Markets in Asia were sharply lower on Wednesday, as investors scurried into safe-haven plays on global growth concerns, sending bond yields to record lows. Renewed Brexit jitters also sent the British pound tumbling to a fresh 31-year low.
The British pound dropped to a fresh 31-year low early Wednesday amid Brexit concerns, trading at $1.2860 as of 11:04 a.m. HK/SIN, after dropping as low as $1.2796 earlier.
The tumble began overnight as investors flocked to safe-haven assets such as US Treasurys, the yen and the greenback after three UK real estate funds halted selling and the Bank of England relaxed regulations to encourage banks to lend out more money.
Japan's Nikkei 225 dropped 2.96 per cent, after earlier tumbling some 3.2 per cent on the back of fresh yen strength. The Japanese yen, a safe-haven asset, traded at 100.71 against the dollar as of 11:04 a.m. HK/SIN, compared with levels near 103 on Friday.
"There's a high level of complacency in dollar/yen trade as the markets have no defined direction other than chasing risk sentiment," said Stephen Innes, a senior trader at OANDA. "I expect further probes lower as the latest Brexit sell-off is simply the tip of the iceberg."
The yen strength saw Japanese exporters tumble, with shares of Honda off 5.9 per cent, Toyota down 3.09 per cent and Nissan down 3.82 per cent.
Australia's ASX 200 was down 1.40 per cent, with the energy, materials and the heavily-weighted financials sub-index weighing. South Korea's Kospi dropped 2.02 per cent, while Hong Kong's Hang Seng index tumbled 1.85 per cent.
Mainland Chinese markets were lower, with the Shanghai composite off 0.15 per cent.
"The heady post-Brexit rally looks to be at an end, with all major US and European markets down overnight except the FTSE 100, which moved higher only as a response to the further decline in the pound," said Angus Nicholson, a market analyst at spreadbettor IG.
Among safe-haven assets, the dollar advanced against a basket of currencies to trade up 96.382, compared with the 95.631 level it traded at on Tuesday during Asian hours. "We saw investors flock into the safety of US dollars as the liquidation spread to stocks, commodities, the euro, Australian and Canadian dollars," said Kathy Lien, managing director of foreign exchange strategy at BK Asset Management. The yield on the benchmark 10-year Treasury touched new lows during Asian hours, falling as low as 1.345 per cent, extending overnight declines and marking an all-time low according to Reuters Tradeweb data which goes back to 1953.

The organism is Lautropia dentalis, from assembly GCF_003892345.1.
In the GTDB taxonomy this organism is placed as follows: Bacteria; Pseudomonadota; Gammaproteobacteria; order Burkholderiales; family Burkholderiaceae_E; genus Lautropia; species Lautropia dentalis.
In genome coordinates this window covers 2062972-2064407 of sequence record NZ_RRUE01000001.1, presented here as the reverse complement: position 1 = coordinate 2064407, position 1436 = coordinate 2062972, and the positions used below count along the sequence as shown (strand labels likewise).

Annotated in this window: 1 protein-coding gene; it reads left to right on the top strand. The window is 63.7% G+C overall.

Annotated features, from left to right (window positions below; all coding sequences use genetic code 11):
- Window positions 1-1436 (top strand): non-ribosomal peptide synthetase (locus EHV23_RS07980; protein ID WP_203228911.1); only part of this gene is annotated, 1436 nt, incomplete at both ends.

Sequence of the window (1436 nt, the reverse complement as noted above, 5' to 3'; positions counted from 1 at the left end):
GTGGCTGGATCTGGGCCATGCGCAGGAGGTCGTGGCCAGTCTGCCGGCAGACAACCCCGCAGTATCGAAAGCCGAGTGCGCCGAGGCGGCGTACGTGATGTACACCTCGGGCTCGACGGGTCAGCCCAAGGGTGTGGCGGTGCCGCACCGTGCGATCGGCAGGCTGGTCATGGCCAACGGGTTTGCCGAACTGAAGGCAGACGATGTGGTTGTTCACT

In Japan, the yield on the 10-year Japanese government bond fell as much as negative 0.271 earlier in the session before climbing back slightly to negative 0.269.
Gold prices advanced, with spot gold up 0.88 per cent at $1,367.56 (S$1,850.92), compared with levels near $1,320 in the previous week. Gold miners in Australia bucked declines in the broader benchmark index to trade up; Newcrest shares advanced 2.79 per cent while Evolution Mining was up 7.04 per cent.
Adding to risk aversion, stateside data showed factory orders declined 1 per cent in May after two straight months of increases. The highly anticipated nonfarm payroll report is due Friday.
Elsewhere, in a speech on Monday, Chinese Premier Li Keqiang said it would not be easy for China to achieve a growth rate of 6.7 per cent in the first quarter, according to Xinhua News Agency.
On Tuesday, the Bank of England governor, Mark Carney, sent a clear message to Britain's cautious bankers: They needed to start lending more money. The central bank cut the amount of capital it required banks to hold in reserve, which freed up an extra 150 billion pounds ($196 billion) for lending.
Rodrigo Catril, a currency strategist at the National Australia Bank, said the pound had a small reaction to Carney's comments and the sell-off was part of a global flight to safety. "Fears of financial contagion have triggered a demand for safety, dragging core global yields to new historical lows," he said.
Nicholson added that Carney's words could have spooked investors further. "[His] speech seems to have initiated the dawning of realisation of the longer-term impact of Brexit for many in the markets," he said. Fueling risk aversion was the news that UK asset managers Standard Life, Aviva and M&G Investments have suspended dealing in their UK property funds, leaving investors and fund managers worried about consequences on the broader sector.
The UK, however, has yet to invoke Article 50 of the Lisbon Treaty, which will formally start negotiations for an exit from the EU. Currently, the ruling Conservative party is in the midst of finding a successor to Prime Minister David Cameron, who resigned following the June 23 public vote to leave the EU.
Oil prices retreated during Asian hours, with global benchmark Brent off 0.58 per cent at $47.68 a barrel, while US futures were lower by 0.71 per cent at $46.27.
US markets snapped a four-day winning streak as they returned to trade on Tuesday after closing Monday for the July 4 holiday. The Dow Jones industrial average closed down 108.75 points, or 0.61 per cent, at 17,840.62; the S&P 500 index was down 14.4 points, or 0.68 per cent, at 2,088.55 and the Nasdaq composite was down 39.67 points, or 0.82 per cent, at 4,822.90.